For more information about the species, visit Cornell's site on Red-shouldered Hawks.    

Sunday, April 1, 2012

Eastern Bluebirds--Landlord or Local Diner?

Bluebirds can leave you scratching your head from day to day, wondering what their plans are for that empty nest box.
This morning a pair of Eastern bluebirds landed on the limbs overhead almost instantly when I signaled with a whistle that the mealworm diner was now open for customers.  I had barely closed the feeder top when the pair appeared, singing softly.  I sat on the patio and watched as first the male and then the female visited the dish of mealworms. It was especially gratifying to hear the female's contented chirps as she fed.

The male patiently waited for her to finish, and then, poof, they were gone, the nest box serving as nothing more than a perch in route to the feeder.
After they left, I watched a male tufted titmouse repeatedly visit the feeder and return to a limb to feed his waiting mate.  This was definitely a smile-worthy observation.  I have no idea where they are nesting but it is certainly somewhere nearby.  The male frequently declares his territory with song and raspy scolding notes.  The bluebirds, on the other hand, make me wonder if they are nesting elsewhere and simply stopping by for a snack at the local diner.
As recently as a week ago, the male and female landed on the nest box together and exchanged excited communications, both chattering and wing-waving.  Above, you see the male wing-waving to encourage the female to join him on the next box.  And below, she has landed on the guard, preparing to check out the nest box.  Wing-waving, an alternating series of wing lifts, is expressed by both the male and the female and seems to signal a greeting and encouragement that reinforces the pair bond during the breeding season.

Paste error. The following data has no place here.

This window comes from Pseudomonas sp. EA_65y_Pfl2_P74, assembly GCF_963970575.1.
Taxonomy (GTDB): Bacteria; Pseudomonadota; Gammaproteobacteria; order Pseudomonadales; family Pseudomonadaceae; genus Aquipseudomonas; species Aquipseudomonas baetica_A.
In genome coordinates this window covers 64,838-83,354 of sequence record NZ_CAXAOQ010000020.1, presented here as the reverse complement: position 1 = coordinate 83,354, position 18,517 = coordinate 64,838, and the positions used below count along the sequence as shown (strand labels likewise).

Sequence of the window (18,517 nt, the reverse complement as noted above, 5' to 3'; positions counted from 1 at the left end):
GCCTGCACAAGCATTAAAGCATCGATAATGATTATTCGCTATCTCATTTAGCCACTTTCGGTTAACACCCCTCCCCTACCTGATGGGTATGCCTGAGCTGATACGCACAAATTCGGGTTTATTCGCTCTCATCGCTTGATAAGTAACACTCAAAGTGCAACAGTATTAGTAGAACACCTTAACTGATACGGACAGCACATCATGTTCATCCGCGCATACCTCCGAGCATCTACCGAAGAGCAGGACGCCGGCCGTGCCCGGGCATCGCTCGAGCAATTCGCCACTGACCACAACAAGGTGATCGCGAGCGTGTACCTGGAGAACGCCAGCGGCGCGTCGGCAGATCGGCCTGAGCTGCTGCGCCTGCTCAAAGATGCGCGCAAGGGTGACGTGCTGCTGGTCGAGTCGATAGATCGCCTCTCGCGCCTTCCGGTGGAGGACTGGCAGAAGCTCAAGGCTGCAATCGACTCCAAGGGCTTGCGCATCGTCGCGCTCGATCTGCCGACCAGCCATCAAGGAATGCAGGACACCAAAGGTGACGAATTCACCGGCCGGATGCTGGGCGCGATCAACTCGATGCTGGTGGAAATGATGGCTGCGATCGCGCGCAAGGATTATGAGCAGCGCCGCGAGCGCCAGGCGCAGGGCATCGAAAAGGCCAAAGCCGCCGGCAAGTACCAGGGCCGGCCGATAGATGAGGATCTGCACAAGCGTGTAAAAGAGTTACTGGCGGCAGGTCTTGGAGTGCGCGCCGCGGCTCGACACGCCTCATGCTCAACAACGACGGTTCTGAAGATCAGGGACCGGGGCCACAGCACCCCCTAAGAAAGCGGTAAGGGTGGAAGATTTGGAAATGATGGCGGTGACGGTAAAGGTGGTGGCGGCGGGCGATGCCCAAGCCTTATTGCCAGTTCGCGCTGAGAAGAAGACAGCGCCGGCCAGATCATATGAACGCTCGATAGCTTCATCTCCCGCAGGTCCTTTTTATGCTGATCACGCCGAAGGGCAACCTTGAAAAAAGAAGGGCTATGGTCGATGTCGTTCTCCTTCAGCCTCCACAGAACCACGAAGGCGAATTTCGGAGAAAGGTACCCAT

If it were not for last year's records, I would have given up hope that I will have a nesting pair of bluebirds this season.  My notes show that on April 8th of 2011, the pair that raised two broods last season in this nest box had not yet claimed it.  In mid March the wintering flock dispersed as one pair of bluebirds in their midst vigorously chased away flock mates and flock members dispersed in search of breeding territories and mates.  And while some bluebirds may still be searching for nest sites, many pairs in our area have already nested and are incubating eggs.
On the other hand, I have a decisive pair of chickadees in charge of my second nest box.  A Carolina chickadee (above) is building her nest right on schedule with last year's nesting record.  When I last checked the box on March 30th, the female had completed her thick base of moss and was placing a layer of soft grasses, hair, downy feathers, and other soft materials over it to begin forming the nest cup.
Chickadee nests are so soft and neat, astoundingly lovely.

Links and resources:

For stories and images of last season's nesting bluebirds, visit:  Bluebird Family.  And for more on Carolina chickadees visit my chickadee posts.

Also please visit my new book:  Red-shouldered Hawk Territory, A sketchbook journey through nesting season.  The book will be ready for shipping by April 12th and contains my sketches, field notes and the stories and photos that unfolded during four-months of observing a nesting pair of red-shouldered hawks.  You can visit some of those stories and images on this blog by clicking: Red-shouldered hawks. Scroll to the bottom to read earliest posts first.
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For the Love of It...

...the sage sees heaven reflected in Nature as in a mirror, and he pursues this Art, not for the sake of gold or silver, but for the love of the knowledge which it reveals.
Sendivogius (1750)

Your Uncapped Creativity...

Your Uncapped Creativity...
"There is a vitality, a life force, an energy, a quickening that is translated through you into action; and because there is only one of you in all time, this expression is unique. If you block it, it will never exist through any other medium and it will be lost. The world will not have it. You must keep that channel open. It is not for you to determine how good it is, nor how valuable. Nor how it compares with other expressions. It is for you to keep it yours, clearly and directly." ----the great dancer, Martha Graham